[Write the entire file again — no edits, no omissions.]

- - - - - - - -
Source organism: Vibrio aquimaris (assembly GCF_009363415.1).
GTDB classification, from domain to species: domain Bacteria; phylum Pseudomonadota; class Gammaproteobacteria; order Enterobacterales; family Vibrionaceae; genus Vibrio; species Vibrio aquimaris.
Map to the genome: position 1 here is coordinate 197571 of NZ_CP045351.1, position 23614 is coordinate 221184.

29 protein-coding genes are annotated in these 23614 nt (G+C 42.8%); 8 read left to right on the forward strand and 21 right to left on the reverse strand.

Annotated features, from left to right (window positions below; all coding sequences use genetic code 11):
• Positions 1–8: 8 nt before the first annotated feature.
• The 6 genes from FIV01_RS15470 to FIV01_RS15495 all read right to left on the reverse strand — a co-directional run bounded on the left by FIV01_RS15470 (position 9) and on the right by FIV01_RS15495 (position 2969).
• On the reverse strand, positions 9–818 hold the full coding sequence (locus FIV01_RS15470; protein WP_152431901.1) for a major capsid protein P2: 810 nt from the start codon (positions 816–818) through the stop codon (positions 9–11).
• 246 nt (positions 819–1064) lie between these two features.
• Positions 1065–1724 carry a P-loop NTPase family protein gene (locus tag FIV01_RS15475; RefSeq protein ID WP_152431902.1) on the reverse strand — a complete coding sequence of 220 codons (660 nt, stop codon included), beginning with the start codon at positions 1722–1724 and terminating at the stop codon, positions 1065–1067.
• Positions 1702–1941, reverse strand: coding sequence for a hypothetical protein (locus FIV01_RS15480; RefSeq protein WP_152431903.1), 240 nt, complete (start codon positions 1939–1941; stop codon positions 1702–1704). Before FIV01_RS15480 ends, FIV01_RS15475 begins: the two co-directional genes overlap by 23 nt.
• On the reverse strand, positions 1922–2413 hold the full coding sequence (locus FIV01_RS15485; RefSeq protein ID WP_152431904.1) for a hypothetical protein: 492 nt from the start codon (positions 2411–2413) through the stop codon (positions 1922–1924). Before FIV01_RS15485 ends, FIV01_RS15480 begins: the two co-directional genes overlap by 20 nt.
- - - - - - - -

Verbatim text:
Source organism: Vibrio aquimaris (assembly GCF_009363415.1).
GTDB classification, from domain to species: domain Bacteria; phylum Pseudomonadota; class Gammaproteobacteria; order Enterobacterales; family Vibrionaceae; genus Vibrio; species Vibrio aquimaris.
Map to the genome: position 1 here is coordinate 197571 of NZ_CP045351.1, position 23614 is coordinate 221184.

29 protein-coding genes are annotated in these 23614 nt (G+C 42.8%); 8 read left to right on the forward strand and 21 right to left on the reverse strand.

Annotated features, from left to right (window positions below; all coding sequences use genetic code 11):
• Positions 1–8: 8 nt before the first annotated feature.
• The 6 genes from FIV01_RS15470 to FIV01_RS15495 all read right to left on the reverse strand — a co-directional run bounded on the left by FIV01_RS15470 (position 9) and on the right by FIV01_RS15495 (position 2969).
• On the reverse strand, positions 9–818 hold the full coding sequence (locus FIV01_RS15470; protein WP_152431901.1) for a major capsid protein P2: 810 nt from the start codon (positions 816–818) through the stop codon (positions 9–11).
• 246 nt (positions 819–1064) lie between these two features.
• Positions 1065–1724 carry a P-loop NTPase family protein gene (locus tag FIV01_RS15475; RefSeq protein ID WP_152431902.1) on the reverse strand — a complete coding sequence of 220 codons (660 nt, stop codon included), beginning with the start codon at positions 1722–1724 and terminating at the stop codon, positions 1065–1067.
• Positions 1702–1941, reverse strand: coding sequence for a hypothetical protein (locus FIV01_RS15480; RefSeq protein WP_152431903.1), 240 nt, complete (start codon positions 1939–1941; stop codon positions 1702–1704). Before FIV01_RS15480 ends, FIV01_RS15475 begins: the two co-directional genes overlap by 23 nt.
• On the reverse strand, positions 1922–2413 hold the full coding sequence (locus FIV01_RS15485; RefSeq protein ID WP_152431904.1) for a hypothetical protein: 492 nt from the start codon (positions 2411–2413) through the stop codon (positions 1922–1924). Before FIV01_RS15485 ends, FIV01_RS15480 begins: the two co-directional genes overlap by 20 nt.